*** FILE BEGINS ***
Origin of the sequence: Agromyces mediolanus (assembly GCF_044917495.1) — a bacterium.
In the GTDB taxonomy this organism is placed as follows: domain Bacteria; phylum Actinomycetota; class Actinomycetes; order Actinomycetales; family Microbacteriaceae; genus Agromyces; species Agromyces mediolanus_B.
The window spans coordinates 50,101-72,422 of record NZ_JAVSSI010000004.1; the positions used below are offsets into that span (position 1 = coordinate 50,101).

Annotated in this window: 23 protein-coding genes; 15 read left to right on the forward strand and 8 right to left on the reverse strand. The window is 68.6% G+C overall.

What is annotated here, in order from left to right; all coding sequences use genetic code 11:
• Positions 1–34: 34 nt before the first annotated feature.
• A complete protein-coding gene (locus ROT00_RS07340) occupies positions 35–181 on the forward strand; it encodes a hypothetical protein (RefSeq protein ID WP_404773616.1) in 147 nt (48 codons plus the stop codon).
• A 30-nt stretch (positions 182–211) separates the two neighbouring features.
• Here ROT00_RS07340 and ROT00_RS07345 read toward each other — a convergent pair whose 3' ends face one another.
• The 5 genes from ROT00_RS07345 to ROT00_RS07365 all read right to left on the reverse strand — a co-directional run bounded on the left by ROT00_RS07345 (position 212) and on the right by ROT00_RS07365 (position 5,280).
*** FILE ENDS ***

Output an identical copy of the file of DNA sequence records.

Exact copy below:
Origin of the sequence: Agromyces mediolanus (assembly GCF_044917495.1) — a bacterium.
In the GTDB taxonomy this organism is placed as follows: domain Bacteria; phylum Actinomycetota; class Actinomycetes; order Actinomycetales; family Microbacteriaceae; genus Agromyces; species Agromyces mediolanus_B.
The window spans coordinates 50,101-72,422 of record NZ_JAVSSI010000004.1; the positions used below are offsets into that span (position 1 = coordinate 50,101).

Annotated in this window: 23 protein-coding genes; 15 read left to right on the forward strand and 8 right to left on the reverse strand. The window is 68.6% G+C overall.

What is annotated here, in order from left to right; all coding sequences use genetic code 11:
• Positions 1–34: 34 nt before the first annotated feature.
• A complete protein-coding gene (locus ROT00_RS07340) occupies positions 35–181 on the forward strand; it encodes a hypothetical protein (RefSeq protein ID WP_404773616.1) in 147 nt (48 codons plus the stop codon).
• A 30-nt stretch (positions 182–211) separates the two neighbouring features.
• Here ROT00_RS07340 and ROT00_RS07345 read toward each other — a convergent pair whose 3' ends face one another.
• The 5 genes from ROT00_RS07345 to ROT00_RS07365 all read right to left on the reverse strand — a co-directional run bounded on the left by ROT00_RS07345 (position 212) and on the right by ROT00_RS07365 (position 5,280).